The Wednesday Club
1938. Hitler's expansionist policies are arousing both anger and admiration, not least in Helsinki's Wednesday Club. The members of this relaxed gentleman's club are old friends of lawyer Claes Thune. But this year it is apparent that the political unrest in Europe is having an effect on the cohesion of the group. Thune has recently divorced and is at something of a loss, running his law practice with no great enthusiasm. Luckily he has the assistance of an efficient new secretary, Matilda Wiik. But behind her polished exterior Mrs Wiik is tormented by memories of the Finnish Civil War, when she experienced horrors she has been trying to forget ever since. And one evening, with the Wednesday Club gathered in Thune's office, she hears a voice she hoped she would never hear again. She is suddenly plunged back into the past. But this time she is no longer a helpless victim ...
An extremely impressive achievement Svenska Dagbladet A well-constructed, taut narrative that feels fresh, and as tense as a thriller. He has created a story that reaches out through time and space, but in which every component works towards the tragic, vaguely foreshadowed yet still unexpected climax Hufvudstadsbladet Extremely focused and tense: Westo has turned his talent for balanced, attractive storytelling to a sharper, snappier form of crime-writing Norrbottens Kurir The Nordic region's most important interpreter of the grand themes of our political history, and how they have affected people's lives and thoughts. Sveriges Radio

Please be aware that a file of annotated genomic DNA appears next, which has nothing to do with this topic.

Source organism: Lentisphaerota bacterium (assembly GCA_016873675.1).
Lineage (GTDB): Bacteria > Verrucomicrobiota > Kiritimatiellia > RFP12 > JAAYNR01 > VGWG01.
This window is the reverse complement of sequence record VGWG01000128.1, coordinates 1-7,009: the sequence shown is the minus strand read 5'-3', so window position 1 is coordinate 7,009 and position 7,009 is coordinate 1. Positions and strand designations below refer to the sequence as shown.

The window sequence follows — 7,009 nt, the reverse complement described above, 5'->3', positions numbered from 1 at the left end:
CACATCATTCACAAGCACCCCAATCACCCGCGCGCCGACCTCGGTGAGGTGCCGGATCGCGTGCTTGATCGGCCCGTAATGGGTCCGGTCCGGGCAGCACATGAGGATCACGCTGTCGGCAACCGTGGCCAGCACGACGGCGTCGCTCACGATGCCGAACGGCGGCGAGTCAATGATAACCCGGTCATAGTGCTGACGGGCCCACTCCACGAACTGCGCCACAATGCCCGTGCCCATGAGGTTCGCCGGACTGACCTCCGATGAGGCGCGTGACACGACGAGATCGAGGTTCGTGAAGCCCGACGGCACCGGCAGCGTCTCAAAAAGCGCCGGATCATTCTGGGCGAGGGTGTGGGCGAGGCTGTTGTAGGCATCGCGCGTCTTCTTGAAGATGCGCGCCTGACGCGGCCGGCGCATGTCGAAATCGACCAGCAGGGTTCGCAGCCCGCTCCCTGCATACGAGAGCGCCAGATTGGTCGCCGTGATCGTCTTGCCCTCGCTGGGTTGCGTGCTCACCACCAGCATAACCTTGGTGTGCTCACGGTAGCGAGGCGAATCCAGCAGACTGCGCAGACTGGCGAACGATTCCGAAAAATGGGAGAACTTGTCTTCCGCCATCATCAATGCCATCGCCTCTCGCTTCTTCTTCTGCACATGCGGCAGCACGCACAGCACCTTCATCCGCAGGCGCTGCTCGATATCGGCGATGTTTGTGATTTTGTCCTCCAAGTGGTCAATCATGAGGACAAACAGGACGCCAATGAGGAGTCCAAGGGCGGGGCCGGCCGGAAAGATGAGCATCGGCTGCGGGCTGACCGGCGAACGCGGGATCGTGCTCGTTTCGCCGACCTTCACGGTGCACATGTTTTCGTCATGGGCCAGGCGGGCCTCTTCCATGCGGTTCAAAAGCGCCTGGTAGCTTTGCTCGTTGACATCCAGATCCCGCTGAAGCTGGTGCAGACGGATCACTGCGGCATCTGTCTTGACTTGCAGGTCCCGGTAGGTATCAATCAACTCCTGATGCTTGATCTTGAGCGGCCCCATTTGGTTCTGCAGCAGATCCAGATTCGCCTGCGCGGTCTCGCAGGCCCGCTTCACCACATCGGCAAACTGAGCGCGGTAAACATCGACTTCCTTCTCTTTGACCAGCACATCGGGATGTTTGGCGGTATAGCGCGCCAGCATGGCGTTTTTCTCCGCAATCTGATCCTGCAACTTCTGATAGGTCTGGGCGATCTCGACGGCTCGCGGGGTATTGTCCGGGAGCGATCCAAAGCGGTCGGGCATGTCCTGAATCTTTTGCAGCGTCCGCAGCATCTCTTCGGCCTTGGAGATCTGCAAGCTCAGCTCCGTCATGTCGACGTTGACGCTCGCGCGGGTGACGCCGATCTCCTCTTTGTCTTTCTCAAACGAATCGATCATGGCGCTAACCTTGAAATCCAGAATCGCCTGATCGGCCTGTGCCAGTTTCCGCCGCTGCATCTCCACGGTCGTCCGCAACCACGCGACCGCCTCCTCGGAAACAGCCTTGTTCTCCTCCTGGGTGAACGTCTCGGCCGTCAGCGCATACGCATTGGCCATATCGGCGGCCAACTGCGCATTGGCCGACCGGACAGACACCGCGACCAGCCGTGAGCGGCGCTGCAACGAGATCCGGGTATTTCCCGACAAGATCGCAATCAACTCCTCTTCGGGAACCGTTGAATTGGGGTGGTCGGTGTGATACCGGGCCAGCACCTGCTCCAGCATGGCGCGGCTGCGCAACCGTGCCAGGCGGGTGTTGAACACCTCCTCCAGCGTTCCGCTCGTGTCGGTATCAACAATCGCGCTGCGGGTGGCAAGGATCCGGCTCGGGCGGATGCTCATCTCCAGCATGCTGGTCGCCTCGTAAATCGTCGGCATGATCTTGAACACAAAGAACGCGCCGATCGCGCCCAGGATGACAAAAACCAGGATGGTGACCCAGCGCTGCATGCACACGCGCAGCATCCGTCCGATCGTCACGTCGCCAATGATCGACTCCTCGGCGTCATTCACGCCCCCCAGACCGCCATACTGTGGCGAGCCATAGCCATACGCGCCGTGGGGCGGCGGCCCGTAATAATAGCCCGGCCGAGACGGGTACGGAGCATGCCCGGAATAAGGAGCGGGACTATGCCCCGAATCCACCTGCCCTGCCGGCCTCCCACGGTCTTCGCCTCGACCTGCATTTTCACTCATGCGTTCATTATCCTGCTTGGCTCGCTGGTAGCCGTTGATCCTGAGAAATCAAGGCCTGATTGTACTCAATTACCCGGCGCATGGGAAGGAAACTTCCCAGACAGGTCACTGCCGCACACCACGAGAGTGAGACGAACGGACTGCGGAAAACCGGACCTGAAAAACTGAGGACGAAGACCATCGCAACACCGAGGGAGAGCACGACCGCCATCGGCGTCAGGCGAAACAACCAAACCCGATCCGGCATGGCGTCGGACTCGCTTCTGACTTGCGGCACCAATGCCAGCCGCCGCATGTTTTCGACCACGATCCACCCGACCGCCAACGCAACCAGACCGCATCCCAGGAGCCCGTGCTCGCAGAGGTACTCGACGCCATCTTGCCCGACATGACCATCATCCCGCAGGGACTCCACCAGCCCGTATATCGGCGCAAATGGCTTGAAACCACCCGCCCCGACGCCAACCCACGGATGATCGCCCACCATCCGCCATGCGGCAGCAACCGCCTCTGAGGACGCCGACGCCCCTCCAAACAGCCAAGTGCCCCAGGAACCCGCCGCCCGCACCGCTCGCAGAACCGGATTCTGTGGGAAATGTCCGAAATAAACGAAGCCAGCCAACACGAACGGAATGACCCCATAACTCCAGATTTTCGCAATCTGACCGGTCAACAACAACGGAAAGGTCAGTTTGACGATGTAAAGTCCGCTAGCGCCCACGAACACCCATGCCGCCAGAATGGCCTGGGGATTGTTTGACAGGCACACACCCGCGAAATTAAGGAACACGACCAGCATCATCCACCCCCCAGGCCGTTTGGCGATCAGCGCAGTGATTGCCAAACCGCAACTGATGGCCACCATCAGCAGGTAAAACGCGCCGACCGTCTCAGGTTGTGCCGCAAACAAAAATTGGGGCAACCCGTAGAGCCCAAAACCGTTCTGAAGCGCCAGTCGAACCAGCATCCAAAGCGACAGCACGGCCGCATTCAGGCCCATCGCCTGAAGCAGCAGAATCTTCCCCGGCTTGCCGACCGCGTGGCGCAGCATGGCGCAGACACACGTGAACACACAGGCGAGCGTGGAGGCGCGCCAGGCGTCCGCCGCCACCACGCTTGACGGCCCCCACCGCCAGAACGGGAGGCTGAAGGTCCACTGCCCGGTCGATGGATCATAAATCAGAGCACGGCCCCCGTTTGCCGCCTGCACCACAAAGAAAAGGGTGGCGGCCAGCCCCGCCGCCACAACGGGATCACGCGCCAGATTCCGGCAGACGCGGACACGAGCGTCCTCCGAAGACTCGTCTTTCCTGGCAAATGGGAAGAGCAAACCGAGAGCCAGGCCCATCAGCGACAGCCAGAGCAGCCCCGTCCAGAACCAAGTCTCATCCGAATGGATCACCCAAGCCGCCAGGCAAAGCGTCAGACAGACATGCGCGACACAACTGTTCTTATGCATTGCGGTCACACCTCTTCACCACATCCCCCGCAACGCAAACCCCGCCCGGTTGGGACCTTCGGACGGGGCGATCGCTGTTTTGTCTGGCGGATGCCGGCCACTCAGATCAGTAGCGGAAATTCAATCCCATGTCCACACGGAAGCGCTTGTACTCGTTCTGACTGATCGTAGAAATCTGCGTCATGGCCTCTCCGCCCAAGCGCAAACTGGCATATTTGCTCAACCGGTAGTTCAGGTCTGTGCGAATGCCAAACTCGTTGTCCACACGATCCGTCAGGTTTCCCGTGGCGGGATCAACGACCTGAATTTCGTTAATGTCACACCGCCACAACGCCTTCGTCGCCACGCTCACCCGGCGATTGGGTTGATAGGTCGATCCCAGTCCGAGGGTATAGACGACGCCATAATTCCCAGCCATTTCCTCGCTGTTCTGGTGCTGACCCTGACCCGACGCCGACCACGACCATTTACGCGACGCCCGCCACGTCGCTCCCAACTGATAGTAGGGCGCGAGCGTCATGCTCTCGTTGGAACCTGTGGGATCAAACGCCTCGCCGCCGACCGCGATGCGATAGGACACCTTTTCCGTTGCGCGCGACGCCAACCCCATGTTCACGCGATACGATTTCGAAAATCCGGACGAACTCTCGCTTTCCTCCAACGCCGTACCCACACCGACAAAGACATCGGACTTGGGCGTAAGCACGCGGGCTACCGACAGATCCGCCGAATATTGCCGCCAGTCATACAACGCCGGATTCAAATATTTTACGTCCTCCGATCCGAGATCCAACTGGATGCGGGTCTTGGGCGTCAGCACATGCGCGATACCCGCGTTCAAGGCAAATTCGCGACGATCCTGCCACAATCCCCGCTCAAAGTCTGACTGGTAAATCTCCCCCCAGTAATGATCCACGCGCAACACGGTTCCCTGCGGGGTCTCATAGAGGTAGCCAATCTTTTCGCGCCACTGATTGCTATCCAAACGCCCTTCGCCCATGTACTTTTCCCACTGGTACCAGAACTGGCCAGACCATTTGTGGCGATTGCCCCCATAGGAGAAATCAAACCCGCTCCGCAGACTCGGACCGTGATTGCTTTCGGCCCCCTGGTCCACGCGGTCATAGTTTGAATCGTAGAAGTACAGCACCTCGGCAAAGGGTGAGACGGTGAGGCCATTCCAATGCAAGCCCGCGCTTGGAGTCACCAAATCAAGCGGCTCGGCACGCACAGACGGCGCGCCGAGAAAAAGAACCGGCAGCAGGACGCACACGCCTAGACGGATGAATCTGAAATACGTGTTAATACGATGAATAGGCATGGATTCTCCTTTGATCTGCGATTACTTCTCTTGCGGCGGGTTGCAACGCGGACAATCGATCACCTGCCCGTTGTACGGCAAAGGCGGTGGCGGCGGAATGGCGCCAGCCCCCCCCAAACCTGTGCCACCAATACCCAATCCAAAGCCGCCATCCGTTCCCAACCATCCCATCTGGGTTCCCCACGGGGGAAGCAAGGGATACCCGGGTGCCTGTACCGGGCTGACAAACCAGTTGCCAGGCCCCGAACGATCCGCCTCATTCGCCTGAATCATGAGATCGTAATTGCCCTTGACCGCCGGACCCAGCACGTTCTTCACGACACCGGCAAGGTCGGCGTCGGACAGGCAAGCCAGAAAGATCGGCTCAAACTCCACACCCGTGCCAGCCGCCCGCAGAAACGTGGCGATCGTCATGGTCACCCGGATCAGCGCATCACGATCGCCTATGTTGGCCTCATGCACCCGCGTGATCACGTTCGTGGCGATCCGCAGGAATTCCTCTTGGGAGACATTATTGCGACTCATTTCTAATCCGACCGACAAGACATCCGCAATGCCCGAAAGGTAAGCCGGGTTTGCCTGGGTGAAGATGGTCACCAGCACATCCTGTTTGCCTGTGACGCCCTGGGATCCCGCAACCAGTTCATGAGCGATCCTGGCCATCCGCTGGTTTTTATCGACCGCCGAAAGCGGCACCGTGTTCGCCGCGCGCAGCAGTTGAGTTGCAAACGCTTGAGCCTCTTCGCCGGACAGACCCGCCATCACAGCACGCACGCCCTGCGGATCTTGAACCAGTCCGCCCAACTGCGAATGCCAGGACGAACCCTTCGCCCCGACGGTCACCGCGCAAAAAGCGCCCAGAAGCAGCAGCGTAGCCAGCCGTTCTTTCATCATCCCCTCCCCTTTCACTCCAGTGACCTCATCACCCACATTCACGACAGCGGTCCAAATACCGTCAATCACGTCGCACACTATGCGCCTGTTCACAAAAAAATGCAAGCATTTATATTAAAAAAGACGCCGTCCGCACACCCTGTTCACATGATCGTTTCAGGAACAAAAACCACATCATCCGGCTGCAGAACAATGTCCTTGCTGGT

Born in 1961, Kjell Westo lives in Helsinki. He made his literary debut in 1986, and since then has published poetry, collections of short stories, and novels. His five great novels set in Helsinki in the twentieth century have established him as a leading name among today's Swedish-language writers in Finland. His international breakthrough came in 2006 with the novel Dar vi en gang gatt (Where Once We Walked), which was translated into most major European languages and for which he was awarded the Finlandia Prize, Finland's most prestigious literary prize. His novel Hagring 38 (The Wednesday Club) was awarded the Nordic Council award 2014.